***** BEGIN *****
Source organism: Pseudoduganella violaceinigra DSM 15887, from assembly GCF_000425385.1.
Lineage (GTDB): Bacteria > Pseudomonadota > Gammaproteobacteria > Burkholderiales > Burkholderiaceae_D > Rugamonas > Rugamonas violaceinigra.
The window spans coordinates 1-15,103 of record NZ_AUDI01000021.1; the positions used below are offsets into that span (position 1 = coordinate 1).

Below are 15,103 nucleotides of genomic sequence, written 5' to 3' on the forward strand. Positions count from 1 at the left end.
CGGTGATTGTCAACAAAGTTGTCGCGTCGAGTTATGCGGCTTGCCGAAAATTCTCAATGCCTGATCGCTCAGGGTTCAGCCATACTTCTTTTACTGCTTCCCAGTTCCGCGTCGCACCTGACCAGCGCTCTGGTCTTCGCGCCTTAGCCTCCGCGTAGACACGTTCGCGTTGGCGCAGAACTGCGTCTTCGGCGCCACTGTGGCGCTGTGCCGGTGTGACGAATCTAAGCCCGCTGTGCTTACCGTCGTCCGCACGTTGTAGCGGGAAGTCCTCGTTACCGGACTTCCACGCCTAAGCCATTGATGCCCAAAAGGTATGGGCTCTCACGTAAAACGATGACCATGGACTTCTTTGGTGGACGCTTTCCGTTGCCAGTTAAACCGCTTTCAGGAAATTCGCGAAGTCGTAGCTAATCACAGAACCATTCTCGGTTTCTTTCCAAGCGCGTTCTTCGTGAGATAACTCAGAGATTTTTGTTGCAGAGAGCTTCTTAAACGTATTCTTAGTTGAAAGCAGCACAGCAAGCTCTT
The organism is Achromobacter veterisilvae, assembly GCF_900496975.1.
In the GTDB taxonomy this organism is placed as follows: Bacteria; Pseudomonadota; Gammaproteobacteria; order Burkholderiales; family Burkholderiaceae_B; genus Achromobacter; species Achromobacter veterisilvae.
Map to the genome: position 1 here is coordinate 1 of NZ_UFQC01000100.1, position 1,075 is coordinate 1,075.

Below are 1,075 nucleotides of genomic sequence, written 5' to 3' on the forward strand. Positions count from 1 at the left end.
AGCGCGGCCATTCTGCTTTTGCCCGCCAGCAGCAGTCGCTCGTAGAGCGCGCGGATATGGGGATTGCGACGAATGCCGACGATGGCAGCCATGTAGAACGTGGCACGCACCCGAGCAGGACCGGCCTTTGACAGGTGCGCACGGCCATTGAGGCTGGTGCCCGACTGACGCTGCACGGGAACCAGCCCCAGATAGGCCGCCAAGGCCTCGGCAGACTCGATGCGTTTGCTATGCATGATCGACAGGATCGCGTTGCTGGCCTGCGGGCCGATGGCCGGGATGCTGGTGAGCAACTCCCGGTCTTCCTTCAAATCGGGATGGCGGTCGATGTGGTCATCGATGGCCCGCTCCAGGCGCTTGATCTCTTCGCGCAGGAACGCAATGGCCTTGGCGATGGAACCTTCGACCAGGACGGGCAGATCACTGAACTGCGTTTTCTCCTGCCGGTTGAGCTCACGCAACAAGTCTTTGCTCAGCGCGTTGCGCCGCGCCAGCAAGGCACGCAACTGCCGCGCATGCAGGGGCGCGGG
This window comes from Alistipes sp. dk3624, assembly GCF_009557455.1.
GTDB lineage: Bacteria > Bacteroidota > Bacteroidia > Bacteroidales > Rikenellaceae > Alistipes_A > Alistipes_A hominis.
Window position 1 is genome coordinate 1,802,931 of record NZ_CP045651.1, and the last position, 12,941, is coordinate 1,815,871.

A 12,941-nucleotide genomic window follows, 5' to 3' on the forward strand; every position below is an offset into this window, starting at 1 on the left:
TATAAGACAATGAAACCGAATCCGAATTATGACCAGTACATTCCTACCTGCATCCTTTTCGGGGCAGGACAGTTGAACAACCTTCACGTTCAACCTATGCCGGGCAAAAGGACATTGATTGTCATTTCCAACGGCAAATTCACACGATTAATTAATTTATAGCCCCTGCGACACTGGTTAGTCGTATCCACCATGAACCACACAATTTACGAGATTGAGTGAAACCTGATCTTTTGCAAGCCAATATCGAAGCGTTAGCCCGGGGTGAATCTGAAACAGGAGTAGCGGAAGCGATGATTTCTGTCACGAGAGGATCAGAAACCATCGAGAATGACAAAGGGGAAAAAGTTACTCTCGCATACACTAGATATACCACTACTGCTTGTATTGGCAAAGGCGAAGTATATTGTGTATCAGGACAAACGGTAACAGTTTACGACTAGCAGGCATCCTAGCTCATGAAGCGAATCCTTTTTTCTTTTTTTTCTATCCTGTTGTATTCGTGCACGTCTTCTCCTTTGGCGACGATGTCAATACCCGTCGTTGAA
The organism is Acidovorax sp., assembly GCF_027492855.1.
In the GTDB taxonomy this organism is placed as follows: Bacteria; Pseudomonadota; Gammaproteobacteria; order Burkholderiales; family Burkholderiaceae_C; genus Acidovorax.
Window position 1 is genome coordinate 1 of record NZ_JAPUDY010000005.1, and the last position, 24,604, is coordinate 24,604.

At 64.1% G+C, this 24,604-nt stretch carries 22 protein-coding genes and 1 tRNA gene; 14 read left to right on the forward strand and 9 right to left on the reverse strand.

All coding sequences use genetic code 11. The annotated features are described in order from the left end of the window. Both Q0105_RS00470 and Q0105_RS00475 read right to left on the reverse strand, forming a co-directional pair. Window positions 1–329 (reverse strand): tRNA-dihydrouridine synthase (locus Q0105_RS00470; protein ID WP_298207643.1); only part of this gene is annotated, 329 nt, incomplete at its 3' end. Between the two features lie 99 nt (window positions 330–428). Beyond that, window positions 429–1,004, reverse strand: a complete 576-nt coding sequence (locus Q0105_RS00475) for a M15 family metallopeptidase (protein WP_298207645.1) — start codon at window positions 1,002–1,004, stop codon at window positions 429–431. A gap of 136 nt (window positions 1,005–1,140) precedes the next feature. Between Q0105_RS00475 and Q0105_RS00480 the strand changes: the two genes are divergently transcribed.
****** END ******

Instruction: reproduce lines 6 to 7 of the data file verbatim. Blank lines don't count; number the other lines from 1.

The organism is Achromobacter veterisilvae, assembly GCF_900496975.1.
In the GTDB taxonomy this organism is placed as follows: Bacteria; Pseudomonadota; Gammaproteobacteria; order Burkholderiales; family Burkholderiaceae_B; genus Achromobacter; species Achromobacter veterisilvae.